Today’s mobile devices generally access the server over networks that are slower than those used by desktop computers. Network conditions have a significant effect on the user experience, and the effect may be more or less pronounced depending on the application. Network characteristics including bandwidth, latency, and packet loss have a huge impact on client response times and on the way the server is loaded. By emulating different network conditions in a test lab environment, you can forecast the effects of changes in network connectivity on the application’s performance. Doing so also allows you to discover application issues in the development cycle, therefore reducing costs.

For example, low bandwidth increases the time it takes to download a resource which then results in higher page load times. If the customer is connected longer, front-end servers hold sockets longer, load balancers have more active TCP sessions, and application servers use more threads.

Mobile networks have limited bandwidth and high latency compared to WiFi and broadband. Since the latency increases with any time added to each request and web pages are composed of many sub-requests, the time required to load a webpage on a mobile device greatly depends on the latency. In fact, latency can become a bigger bottleneck than performance due to physical limitations of networks. Even connections with very high bandwidth can’t get around latency issues.

Limiting bandwidth and simulating latency and packet loss during a load test allows you to check that all of your users, including mobile users, will get the best user experience and acceptable response times while ensuring your servers won’t have problems under load.

Key takeaways:

  • Test across a varying range of connection speeds with different signal strengths
  • Incorporate simulated latency and packet loss to see how applications behave and recover
  • Incorporate regional or geographic-based testing for best results

User Expectations are High

According to a survey conducted by EffectiveUI, a majority of the 780 individuals surveyed will abandon a mobile app if the performance is slow or difficult to use. Similarly, if a web application is too slow, even by 400 milliseconds (according to Google engineers), users will abandon your website.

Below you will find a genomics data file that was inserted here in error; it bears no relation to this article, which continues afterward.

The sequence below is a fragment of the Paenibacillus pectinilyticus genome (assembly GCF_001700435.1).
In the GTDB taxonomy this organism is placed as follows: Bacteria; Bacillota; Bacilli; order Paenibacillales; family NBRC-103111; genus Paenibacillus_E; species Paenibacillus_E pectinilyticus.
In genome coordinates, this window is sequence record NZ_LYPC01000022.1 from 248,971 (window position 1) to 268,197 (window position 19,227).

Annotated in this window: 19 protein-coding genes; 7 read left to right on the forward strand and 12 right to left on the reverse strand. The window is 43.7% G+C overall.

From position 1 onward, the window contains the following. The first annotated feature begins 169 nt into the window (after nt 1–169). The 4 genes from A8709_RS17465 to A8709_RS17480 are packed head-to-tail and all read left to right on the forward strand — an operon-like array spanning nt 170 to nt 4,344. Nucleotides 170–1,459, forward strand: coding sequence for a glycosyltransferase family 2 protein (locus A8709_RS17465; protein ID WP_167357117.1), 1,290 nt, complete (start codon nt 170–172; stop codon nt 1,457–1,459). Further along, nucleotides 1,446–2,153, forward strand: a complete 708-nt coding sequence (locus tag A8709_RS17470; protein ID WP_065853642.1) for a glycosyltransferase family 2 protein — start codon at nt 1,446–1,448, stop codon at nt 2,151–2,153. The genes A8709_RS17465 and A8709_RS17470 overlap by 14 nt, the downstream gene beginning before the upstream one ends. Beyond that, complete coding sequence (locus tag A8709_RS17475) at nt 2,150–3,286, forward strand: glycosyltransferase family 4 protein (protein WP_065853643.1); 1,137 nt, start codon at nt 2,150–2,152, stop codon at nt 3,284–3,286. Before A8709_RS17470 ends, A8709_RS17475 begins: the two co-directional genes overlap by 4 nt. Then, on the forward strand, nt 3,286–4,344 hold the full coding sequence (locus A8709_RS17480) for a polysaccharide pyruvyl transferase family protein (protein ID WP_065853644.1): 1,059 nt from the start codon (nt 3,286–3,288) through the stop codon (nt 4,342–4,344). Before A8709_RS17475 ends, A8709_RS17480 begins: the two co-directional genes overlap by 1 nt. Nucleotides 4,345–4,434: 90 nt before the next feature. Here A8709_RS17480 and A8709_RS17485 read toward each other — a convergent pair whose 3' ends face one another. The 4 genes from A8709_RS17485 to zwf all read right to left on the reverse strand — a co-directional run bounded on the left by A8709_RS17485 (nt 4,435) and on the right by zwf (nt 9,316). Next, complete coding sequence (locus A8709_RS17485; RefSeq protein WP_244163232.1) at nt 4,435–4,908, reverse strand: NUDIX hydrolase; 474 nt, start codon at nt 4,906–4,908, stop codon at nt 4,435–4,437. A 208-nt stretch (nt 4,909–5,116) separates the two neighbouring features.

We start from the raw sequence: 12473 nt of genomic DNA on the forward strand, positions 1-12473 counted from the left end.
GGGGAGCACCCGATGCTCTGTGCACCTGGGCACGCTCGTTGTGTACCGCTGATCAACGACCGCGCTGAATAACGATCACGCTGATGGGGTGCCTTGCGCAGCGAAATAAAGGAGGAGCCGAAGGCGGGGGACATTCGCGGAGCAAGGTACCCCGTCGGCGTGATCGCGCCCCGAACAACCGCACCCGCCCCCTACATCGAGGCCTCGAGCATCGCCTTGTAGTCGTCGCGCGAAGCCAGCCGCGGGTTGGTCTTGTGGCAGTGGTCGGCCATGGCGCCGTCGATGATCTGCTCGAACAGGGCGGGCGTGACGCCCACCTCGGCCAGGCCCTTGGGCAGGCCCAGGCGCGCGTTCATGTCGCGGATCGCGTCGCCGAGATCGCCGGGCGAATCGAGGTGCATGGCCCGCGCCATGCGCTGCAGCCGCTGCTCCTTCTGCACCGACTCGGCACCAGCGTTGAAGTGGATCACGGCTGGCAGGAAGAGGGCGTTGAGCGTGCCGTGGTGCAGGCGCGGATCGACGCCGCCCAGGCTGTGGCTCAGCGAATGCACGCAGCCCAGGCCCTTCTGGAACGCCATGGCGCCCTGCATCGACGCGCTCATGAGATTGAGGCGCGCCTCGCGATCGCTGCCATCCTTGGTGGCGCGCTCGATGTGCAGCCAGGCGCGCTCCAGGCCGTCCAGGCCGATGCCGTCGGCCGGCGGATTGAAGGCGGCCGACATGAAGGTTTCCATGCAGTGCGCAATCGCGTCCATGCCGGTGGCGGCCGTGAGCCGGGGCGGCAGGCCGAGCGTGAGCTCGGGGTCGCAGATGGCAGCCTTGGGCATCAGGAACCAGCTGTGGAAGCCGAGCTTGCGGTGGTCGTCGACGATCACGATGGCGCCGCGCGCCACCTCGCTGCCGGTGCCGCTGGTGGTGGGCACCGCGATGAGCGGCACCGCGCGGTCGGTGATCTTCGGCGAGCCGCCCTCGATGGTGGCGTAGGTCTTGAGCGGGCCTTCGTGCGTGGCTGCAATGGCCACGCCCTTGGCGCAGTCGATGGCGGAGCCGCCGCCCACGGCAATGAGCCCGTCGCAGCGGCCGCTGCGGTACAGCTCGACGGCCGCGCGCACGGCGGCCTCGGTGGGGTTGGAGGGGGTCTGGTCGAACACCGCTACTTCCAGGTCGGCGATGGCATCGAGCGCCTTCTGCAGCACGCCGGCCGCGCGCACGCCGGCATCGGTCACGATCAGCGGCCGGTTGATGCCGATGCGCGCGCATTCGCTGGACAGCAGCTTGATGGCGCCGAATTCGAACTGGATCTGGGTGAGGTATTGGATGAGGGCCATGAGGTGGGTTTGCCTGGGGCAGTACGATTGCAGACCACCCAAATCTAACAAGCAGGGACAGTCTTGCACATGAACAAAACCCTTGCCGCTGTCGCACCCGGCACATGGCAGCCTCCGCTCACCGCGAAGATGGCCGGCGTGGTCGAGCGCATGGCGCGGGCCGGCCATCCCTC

When you load test your application with user experience in mind you have to take into account a new set of failure scenarios. By that, we mean resetting the criteria of what is considered good performance and what is considered bad performance according to your users. Will your users tolerate a thirty second delay on their device? Or will they switch applications?

Take into account the responsiveness on the device. Is the content being downloaded and accessed quickly enough to keep users happy? If so, you are heading in the right direction and taking into consideration the end user experience as well as the performance of the application.

Key takeaways:

  • Conduct usability tests with real users to understand how they perceive the difference in performance on PCs and mobile devices
  • Adjust your acceptance criteria to incorporate faster user expectations on mobile devices
  • Compare your mobile site responsiveness to benchmarks

Always understand your application from the end user experience and design test scenarios accordingly. It only takes one bad experience to make a customer leave, so don’t let it happen to your business. If you have questions about testing the performance of your apps for mobile users, contact our performance experts at Neotys.

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  1. June 5, 2014
  2. June 18, 2014